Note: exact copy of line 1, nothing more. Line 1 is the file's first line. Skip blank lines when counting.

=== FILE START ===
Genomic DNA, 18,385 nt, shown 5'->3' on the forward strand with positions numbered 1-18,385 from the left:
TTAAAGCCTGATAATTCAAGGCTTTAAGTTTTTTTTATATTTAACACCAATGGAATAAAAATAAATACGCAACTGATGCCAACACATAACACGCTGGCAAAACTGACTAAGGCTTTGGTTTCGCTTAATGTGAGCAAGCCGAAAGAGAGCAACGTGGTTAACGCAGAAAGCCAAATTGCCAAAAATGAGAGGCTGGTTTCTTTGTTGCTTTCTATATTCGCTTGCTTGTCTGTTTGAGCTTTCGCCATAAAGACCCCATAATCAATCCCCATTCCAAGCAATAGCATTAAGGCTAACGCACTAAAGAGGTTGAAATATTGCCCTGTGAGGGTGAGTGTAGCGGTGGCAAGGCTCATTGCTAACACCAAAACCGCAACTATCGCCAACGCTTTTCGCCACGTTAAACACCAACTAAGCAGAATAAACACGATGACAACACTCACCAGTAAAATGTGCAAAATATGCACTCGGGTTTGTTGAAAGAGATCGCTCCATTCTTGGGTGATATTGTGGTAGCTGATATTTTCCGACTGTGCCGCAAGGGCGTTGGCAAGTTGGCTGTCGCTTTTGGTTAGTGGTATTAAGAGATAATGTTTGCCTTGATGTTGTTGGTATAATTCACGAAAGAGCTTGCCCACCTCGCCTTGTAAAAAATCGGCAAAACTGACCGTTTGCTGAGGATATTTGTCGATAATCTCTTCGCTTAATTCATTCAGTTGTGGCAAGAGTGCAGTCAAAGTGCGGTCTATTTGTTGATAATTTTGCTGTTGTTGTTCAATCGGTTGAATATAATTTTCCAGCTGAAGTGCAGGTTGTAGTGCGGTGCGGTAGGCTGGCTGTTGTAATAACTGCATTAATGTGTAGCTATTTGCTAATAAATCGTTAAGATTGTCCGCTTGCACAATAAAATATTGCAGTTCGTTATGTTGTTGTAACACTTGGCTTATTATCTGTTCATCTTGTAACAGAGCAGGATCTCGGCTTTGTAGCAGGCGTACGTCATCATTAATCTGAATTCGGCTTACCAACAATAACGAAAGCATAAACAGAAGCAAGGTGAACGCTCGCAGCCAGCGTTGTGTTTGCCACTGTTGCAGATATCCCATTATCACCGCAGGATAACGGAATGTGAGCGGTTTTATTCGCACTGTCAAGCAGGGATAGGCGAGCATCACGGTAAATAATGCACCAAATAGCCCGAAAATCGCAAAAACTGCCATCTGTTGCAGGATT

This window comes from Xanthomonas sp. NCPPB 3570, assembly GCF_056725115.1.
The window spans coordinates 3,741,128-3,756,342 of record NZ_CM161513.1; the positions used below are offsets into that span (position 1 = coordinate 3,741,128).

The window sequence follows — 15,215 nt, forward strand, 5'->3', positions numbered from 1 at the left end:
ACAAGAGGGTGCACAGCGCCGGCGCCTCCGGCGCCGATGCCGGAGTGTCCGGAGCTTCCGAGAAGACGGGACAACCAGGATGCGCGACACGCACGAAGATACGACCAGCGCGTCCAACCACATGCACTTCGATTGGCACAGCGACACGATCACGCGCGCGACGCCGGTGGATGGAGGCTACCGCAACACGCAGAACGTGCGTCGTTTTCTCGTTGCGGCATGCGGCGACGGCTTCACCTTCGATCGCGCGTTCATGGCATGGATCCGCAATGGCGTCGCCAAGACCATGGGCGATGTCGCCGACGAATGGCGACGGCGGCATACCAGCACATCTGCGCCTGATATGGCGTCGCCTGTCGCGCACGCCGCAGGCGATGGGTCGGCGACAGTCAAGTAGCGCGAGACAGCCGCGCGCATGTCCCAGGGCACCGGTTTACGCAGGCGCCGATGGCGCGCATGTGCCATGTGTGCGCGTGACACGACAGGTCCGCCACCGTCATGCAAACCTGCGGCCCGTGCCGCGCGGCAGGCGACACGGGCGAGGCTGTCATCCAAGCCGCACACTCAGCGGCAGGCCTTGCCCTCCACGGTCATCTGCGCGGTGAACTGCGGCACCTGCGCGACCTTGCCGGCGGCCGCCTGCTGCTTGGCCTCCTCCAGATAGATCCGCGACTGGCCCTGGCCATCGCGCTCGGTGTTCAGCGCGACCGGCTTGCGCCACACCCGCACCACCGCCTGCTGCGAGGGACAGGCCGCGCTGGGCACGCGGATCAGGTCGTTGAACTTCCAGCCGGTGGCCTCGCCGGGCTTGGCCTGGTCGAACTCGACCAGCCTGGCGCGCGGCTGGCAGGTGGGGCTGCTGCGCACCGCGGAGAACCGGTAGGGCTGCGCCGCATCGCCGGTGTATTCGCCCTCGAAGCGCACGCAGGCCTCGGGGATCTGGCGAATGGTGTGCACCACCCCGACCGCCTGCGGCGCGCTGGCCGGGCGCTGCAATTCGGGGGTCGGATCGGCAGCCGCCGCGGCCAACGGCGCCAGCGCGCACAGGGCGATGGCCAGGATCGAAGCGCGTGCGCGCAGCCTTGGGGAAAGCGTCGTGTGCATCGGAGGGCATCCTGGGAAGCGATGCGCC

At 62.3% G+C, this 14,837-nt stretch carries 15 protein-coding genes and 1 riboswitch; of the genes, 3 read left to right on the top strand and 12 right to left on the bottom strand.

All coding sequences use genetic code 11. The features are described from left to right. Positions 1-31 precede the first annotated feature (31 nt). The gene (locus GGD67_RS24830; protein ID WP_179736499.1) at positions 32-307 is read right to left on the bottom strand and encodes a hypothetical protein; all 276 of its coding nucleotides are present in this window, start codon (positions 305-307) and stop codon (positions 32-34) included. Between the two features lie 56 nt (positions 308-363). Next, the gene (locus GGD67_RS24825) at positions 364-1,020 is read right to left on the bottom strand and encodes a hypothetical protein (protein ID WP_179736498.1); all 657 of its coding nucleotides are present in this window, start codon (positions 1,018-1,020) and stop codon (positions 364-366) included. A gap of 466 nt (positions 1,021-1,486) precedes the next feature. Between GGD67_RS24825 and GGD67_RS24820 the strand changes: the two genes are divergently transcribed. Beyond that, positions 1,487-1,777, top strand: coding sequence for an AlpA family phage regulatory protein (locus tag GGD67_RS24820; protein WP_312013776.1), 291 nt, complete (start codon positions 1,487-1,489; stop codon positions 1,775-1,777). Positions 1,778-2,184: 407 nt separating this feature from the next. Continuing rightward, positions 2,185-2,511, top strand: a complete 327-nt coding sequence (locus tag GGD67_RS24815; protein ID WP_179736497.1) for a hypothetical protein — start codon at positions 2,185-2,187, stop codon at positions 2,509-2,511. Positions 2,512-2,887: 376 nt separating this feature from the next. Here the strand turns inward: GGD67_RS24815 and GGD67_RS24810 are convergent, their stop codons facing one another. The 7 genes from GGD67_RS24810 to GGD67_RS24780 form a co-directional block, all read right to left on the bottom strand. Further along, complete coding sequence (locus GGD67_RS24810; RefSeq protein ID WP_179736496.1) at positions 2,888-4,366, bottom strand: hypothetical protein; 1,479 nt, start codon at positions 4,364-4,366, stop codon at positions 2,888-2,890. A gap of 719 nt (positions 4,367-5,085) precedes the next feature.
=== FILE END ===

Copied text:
Genomic DNA, 18,385 nt, shown 5'->3' on the forward strand with positions numbered 1-18,385 from the left: